Liquified Natural Gas in Nova Scotia

Nova Scotia Fracking Resource and Action Coalition Disappointed with Approval of Bear Head LNG plant

Although NOFRAC has chosen to focus our work on ensuring hydraulic fracturing would not take place in Nova Scotia, we also recognize fracking as a piece of the larger challenge of averting disastrous climate change.

So we are disappointed with the Nova Scotia government’s decision, via Minister of Environment Randy Delorey, to approve the proposed Liquified Natural Gas (LNG) export plant in Bear Head, on Canso Strait.


Nova Scotia has legislated targets for greenhouse gas (GHG) emission reductions, and admirably is on track for meeting those. But if built, Bear Head LNG would, by itself, increase GHG emissions 10% over 2012 levels. On top of that, the previously approved GoIdboro LNG project would increase GHG emissions by an additional 18%.


These two projects alone would add almost 30% to the province’s GHG emissions, at a time when we need to be moving decisively in the opposite direction.


In the conditions for approval, Minister Delorey has done no more than require that the Bear Head proponents back up their efficiency claims for limiting the production of greenhouse gases. The minister has not set conditions that would require significant reductions in these emissions.


Without further conditions placed on proposed LNG projects, it will be impossible for Nova Scotia to meet its legislated greenhouse gas reduction targets. We owe keeping those commitments to ourselves; and even more we owe it to our children and grandchildren.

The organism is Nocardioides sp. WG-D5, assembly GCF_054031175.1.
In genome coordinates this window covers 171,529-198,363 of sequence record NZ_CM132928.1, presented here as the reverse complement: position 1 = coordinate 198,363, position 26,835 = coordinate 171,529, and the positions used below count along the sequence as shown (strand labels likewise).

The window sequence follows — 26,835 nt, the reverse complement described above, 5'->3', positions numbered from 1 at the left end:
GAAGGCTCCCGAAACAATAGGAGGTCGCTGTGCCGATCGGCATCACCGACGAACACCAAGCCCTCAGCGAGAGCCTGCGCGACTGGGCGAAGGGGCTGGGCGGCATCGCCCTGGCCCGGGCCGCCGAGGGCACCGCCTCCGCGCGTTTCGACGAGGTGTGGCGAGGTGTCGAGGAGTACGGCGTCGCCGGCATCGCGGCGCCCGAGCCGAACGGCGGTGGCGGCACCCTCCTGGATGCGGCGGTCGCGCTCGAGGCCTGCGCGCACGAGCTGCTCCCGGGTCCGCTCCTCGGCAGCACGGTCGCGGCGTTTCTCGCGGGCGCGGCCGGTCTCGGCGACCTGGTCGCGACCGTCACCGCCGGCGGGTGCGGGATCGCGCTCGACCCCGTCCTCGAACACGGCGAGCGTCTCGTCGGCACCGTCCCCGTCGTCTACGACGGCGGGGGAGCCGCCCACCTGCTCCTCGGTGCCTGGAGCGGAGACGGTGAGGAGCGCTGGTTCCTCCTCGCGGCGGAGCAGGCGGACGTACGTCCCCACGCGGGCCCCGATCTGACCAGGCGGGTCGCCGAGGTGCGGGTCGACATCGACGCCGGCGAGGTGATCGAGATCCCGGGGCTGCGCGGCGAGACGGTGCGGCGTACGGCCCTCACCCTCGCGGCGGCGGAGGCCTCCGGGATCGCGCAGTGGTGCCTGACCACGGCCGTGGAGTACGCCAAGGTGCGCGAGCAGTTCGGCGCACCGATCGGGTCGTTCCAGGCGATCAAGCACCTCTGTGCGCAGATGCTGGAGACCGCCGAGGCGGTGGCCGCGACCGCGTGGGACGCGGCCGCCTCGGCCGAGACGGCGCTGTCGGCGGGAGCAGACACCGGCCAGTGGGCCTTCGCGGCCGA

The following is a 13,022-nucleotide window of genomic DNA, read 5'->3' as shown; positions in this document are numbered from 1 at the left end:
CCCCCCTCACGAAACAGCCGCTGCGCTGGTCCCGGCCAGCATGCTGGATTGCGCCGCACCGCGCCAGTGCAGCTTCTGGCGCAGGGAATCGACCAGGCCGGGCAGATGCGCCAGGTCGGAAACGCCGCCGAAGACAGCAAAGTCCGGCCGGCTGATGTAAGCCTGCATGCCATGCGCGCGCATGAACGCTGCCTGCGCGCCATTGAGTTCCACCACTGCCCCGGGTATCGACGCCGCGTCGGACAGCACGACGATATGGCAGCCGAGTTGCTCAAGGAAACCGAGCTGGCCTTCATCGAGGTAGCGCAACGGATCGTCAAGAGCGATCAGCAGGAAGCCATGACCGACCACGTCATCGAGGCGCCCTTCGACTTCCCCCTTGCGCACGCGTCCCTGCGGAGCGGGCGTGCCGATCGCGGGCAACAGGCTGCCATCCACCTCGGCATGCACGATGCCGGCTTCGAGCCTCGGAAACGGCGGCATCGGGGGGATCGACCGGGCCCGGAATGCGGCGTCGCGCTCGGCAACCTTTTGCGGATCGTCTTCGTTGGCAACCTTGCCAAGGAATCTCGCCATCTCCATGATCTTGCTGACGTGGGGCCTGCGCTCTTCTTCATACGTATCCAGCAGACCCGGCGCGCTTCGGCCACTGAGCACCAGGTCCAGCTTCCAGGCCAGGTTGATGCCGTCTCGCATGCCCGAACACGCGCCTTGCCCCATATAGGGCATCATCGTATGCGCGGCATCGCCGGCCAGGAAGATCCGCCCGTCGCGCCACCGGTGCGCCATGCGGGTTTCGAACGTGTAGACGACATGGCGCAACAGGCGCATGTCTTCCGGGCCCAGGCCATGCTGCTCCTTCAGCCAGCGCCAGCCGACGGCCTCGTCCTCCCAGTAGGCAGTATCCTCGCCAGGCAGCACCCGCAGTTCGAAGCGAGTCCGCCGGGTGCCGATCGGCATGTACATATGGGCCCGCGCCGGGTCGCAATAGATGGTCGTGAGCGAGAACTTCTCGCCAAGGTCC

It is worth noting that most, if not virtually all, of the gas for export will be piped here from the United States. The “economic opportunity” for building LNG plants in Nova Scotia, in spite of the distance from the gas production areas, is that public opposition and stricter regulations makes it virtually impossible to place new LNG plants on the Atlantic seaboard of the U.S.


It is time for the Minister to begin a discussion in Nova Scotia about the benefits and risks of LNG plants, and how (or whether) we can have this new industry in Nova Scotia without making climate change worse. That discussion will happen with or without our government; and the government’s approval of these projects is not by itself the social licence that the proponents require.


It is long past time for climate impacts to be a major factor in all government decisions.

Nova Scotia Fracking Resource and Action Coalition (NOFRAC)

May 27, 2015

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